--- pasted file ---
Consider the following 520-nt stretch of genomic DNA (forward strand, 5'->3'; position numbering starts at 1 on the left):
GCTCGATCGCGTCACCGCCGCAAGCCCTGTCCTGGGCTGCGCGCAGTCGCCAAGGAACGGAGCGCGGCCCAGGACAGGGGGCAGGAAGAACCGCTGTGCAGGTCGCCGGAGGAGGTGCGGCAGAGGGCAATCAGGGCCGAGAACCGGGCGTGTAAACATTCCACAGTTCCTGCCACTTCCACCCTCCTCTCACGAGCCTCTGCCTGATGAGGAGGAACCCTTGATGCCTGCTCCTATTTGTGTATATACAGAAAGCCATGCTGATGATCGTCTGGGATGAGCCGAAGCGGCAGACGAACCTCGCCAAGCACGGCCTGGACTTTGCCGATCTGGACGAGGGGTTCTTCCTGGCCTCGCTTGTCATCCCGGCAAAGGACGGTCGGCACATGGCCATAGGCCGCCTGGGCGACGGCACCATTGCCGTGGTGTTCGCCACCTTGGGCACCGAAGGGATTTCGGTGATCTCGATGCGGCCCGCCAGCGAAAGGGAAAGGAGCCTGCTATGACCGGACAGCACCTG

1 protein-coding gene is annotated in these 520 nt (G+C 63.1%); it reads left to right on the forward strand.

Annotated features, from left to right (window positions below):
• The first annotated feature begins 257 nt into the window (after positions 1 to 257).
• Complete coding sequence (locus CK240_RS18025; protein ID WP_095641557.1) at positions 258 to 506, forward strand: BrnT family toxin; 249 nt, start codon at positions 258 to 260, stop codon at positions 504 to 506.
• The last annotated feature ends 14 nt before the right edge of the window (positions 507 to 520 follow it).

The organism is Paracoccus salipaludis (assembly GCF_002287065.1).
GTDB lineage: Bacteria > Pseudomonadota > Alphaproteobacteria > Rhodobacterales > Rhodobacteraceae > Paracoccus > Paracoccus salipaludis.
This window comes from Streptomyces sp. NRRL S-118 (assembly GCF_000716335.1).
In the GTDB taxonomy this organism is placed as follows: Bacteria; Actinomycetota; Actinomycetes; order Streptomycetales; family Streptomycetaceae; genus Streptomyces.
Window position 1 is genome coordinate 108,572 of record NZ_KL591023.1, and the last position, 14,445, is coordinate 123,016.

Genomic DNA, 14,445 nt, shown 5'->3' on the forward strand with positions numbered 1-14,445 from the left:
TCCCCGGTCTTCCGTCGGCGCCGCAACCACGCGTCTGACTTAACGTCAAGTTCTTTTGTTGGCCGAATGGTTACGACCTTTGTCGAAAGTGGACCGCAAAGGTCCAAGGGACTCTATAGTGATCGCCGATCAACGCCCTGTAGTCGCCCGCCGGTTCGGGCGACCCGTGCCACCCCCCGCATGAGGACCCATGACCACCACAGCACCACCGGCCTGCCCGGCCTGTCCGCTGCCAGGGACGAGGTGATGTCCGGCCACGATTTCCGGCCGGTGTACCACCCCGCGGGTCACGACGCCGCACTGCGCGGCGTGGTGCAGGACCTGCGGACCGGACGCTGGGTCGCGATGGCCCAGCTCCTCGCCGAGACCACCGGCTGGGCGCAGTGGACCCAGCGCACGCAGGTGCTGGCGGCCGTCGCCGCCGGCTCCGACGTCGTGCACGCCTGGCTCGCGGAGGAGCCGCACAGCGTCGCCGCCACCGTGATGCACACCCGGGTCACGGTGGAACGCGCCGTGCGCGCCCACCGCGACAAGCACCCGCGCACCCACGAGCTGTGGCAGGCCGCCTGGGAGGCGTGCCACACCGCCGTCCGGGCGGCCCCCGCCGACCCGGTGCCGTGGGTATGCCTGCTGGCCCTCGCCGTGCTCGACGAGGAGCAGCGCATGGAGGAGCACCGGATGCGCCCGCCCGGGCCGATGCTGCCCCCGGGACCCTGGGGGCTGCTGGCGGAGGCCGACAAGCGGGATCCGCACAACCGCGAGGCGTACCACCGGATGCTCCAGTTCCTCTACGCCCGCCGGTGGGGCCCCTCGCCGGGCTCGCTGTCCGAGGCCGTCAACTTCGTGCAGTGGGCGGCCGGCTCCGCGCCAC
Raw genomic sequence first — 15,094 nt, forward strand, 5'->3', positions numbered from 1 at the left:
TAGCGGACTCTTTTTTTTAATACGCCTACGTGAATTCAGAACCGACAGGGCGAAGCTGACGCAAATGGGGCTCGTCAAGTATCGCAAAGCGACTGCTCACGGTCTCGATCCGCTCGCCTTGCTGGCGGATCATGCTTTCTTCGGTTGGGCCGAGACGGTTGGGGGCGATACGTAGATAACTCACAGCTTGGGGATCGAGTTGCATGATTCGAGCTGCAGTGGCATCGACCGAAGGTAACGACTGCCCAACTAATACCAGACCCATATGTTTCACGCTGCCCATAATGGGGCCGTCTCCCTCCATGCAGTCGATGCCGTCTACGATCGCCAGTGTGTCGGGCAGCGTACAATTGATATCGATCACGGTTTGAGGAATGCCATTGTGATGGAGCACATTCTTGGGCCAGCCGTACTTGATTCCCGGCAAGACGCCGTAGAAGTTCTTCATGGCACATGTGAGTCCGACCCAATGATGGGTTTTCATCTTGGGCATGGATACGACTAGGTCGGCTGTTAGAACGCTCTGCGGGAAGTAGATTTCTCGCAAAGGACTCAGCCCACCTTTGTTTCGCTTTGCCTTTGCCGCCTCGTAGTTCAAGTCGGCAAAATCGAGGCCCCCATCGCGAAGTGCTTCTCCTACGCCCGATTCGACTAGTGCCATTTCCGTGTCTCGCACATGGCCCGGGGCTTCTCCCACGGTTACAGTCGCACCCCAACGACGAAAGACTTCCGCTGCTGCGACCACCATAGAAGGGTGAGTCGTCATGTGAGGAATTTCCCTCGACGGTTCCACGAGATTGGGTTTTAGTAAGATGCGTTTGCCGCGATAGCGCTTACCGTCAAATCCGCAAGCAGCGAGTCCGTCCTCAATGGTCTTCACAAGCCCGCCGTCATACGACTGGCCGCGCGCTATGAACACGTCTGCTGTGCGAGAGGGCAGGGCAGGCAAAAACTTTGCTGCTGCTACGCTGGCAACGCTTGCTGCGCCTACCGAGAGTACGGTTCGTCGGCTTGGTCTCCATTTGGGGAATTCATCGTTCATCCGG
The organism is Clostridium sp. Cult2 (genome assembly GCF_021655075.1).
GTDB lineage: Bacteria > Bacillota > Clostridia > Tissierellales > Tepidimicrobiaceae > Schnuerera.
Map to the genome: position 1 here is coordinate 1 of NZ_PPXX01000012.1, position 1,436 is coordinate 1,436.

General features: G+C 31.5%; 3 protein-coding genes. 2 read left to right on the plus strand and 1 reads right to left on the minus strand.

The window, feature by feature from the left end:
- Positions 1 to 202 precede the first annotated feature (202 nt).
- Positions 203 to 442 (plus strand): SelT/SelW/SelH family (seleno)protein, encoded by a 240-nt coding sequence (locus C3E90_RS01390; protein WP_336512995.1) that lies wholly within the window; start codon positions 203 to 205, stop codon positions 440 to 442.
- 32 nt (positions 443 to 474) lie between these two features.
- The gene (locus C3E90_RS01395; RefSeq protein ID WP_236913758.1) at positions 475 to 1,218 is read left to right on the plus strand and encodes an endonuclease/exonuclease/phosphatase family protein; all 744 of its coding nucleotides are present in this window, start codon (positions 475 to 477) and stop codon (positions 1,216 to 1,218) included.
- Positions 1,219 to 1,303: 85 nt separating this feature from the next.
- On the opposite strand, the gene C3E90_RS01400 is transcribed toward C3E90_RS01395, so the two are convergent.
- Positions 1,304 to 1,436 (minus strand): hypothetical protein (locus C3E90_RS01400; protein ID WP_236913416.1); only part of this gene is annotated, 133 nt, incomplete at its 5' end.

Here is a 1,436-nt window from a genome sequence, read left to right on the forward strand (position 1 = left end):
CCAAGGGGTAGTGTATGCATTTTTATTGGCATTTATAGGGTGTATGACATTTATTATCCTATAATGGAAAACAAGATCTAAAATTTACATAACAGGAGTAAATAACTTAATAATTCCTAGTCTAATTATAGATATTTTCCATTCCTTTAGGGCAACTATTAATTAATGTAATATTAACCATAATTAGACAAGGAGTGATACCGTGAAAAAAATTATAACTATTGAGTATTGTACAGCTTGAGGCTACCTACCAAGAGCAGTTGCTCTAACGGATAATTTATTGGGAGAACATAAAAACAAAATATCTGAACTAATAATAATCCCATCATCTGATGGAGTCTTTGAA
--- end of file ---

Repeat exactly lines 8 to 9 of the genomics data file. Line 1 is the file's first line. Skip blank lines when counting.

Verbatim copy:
The organism is Paracoccus salipaludis (assembly GCF_002287065.1).
GTDB lineage: Bacteria > Pseudomonadota > Alphaproteobacteria > Rhodobacterales > Rhodobacteraceae > Paracoccus > Paracoccus salipaludis.